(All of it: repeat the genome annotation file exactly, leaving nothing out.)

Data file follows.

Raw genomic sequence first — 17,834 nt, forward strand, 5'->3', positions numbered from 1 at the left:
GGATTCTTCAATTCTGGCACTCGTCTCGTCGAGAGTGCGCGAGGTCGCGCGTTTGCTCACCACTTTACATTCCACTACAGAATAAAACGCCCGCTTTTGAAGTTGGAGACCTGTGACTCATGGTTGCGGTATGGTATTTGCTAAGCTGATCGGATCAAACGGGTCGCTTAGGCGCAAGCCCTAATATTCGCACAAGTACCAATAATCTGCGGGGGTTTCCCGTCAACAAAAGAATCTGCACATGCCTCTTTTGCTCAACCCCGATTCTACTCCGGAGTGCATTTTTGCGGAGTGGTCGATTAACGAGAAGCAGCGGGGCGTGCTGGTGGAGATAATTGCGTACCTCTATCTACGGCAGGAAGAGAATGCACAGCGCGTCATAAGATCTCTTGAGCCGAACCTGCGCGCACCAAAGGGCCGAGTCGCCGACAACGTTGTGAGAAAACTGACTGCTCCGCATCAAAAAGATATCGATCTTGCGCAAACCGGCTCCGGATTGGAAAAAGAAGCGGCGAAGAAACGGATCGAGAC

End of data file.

Raw genomic sequence first — 17,834 nt, forward strand, 5'->3', positions numbered from 1 at the left:
GGATTCTTCAATTCTGGCACTCGTCTCGTCGAGAGTGCGCGAGGTCGCGCGTTTGCTCACCACTTTACATTCCACTACAGAATAAAACGCCCGCTTTTGAAGTTGGAGACCTGTGACTCATGGTTGCGGTATGGTATTTGCTAAGCTGATCGGATCAAACGGGTCGCTTAGGCGCAAGCCCTAATATTCGCACAAGTACCAATAATCTGCGGGGGTTTCCCGTCAACAAAAGAATCTGCACATGCCTCTTTTGCTCAACCCCGATTCTACTCCGGAGTGCATTTTTGCGGAGTGGTCGATTAACGAGAAGCAGCGGGGCGTGCTGGTGGAGATAATTGCGTACCTCTATCTACGGCAGGAAGAGAATGCACAGCGCGTCATAAGATCTCTTGAGCCGAACCTGCGCGCACCAAAGGGCCGAGTCGCCGACAACGTTGTGAGAAAACTGACTGCTCCGCATCAAAAAGATATCGATCTTGCGCAAACCGGCTCCGGATTGGAAAAAGAAGCGGCGAAGAAACGGATCGAGAC